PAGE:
Let’s state you have the given name of only some of your contacts, which holds true with my list. Height. I generally don’t need a first name to sign up to my list, however sometimes I get a given name, such as when somebody buys a product. Wouldn’t it be good to greet your contacts by name, in the cases when you have it? You can do this, however it’s troublesome.
I’m also filtering for generic terms added by other systems, such as a dash, or “Visitor.” If they have a first name, I state “Hey,” and then their very first name. If they do not, I just say “Hey there,”. By developing a Message Variable in ActiveCampaign, I can quickly alter my greeting according to whether or not I have the contact’s given name.
I created a variable that’s merely %greeting-hey%. If I have the contact’s name, it shows up in the email. If I don’t have the contact’s name, it defaults to “Hey,”. Where Message Variables truly conserve me a great deal of time is by enabling me utilize the same automation over and over once again for my webinars, and I can rapidly alter out all of the details. Height.
Here vary for a webinar I run called “Bust Through Creative Blocks.” You can see I have a lot of various variables here, such as the date and time of the webinar, the price of the item, offer terms, coupon code, and more. Each time I run a brand-new webinar, I can alter each of these variables to match any schedule changes or offer changes.
And here it is in an email. This message variable enables me to quickly change out a countdown timer. I did mention earlier that one of the cons of ActiveCampaign is their e-mail editing experience. I changed from MailChimp, and MailChimp occurs to have the finest email editing experience. I actually like to send out simple e-mails. Height.
I have actually discovered that really tough to do with ActiveCampaign. For some time, I was modifying e-mails in ActiveCampaign’s hybrid editor, which is rather clunky. For a long time, I utilized ActiveCampaign’s hybrid HTML and WYSIWYG editor, which was triggered by a standard design template I developed. The interface for the HTML editor appears like it was pulled from some free open-source project.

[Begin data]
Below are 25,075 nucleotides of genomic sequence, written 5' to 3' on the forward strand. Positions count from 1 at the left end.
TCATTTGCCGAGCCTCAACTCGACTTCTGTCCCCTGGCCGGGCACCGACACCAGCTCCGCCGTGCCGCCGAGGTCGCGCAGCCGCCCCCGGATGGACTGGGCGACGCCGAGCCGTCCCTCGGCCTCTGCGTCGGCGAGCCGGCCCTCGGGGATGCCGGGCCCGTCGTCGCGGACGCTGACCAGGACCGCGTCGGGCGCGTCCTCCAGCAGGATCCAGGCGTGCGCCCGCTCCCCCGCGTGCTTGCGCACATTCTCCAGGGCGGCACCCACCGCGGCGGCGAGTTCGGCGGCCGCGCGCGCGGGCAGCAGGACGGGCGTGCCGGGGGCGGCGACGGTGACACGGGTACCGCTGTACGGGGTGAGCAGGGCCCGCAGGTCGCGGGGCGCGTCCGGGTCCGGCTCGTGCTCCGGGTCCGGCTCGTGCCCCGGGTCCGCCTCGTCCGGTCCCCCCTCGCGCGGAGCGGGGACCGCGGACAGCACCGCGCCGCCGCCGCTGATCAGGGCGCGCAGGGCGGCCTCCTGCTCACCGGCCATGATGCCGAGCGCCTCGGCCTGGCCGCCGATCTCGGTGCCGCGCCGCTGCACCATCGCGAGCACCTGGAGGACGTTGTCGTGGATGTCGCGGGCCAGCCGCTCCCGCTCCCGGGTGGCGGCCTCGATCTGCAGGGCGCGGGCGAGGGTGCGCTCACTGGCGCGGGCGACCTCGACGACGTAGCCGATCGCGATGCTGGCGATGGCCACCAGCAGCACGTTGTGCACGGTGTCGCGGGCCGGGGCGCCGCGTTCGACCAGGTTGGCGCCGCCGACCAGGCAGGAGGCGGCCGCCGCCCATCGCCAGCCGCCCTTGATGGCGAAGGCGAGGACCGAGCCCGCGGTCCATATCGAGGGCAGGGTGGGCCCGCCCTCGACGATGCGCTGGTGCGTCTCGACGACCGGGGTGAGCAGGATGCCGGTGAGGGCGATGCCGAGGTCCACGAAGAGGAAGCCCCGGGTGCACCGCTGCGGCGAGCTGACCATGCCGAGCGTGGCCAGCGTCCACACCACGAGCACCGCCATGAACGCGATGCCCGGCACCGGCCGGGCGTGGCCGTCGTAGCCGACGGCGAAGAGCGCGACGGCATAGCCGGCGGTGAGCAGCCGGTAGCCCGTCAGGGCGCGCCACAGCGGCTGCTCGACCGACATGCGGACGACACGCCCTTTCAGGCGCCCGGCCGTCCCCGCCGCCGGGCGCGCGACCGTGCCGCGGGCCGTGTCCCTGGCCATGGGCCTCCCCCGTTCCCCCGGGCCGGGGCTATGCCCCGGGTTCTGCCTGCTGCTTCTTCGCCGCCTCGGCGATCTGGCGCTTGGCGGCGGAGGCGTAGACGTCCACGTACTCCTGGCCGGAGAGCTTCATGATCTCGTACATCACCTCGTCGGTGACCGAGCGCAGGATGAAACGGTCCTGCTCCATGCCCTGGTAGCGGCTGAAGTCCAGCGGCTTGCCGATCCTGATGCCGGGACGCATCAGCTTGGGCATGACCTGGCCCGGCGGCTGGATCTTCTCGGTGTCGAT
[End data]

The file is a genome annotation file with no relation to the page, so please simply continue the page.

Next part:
Nevertheless, including images is a little a task. You have to choose them from a file web browser. There’s no drag and drop alternative. ActiveCampaign’s HTML email editor needs that you make up entirely in HTML. The option to this, if you wish to have control over the HTML, is to edit pure HTML, with a sneak peek on the side.
Adding images to ActiveCampaign’s abundant text editor is a clunky experience. You require separate text boxes for above and listed below the image. Lately I have actually started using ActiveCampaign’s rich full-screen editor – Height. They have some good design templates, however I still desire to send out the plainest email possible. They do have some plain-looking emails, but they have some degree of minimal format, which you can’t get rid of.
But, with some adjustments, I can make my email pretty fundamental. I can make it instantly take up the whole window, and I can modify the typography to be somewhat bigger, and have a little more leading. The most discouraging part of ActiveCampaign’s abundant full-screen editor is adding images. Imagine you’ve just typed out a fantastic e-mail.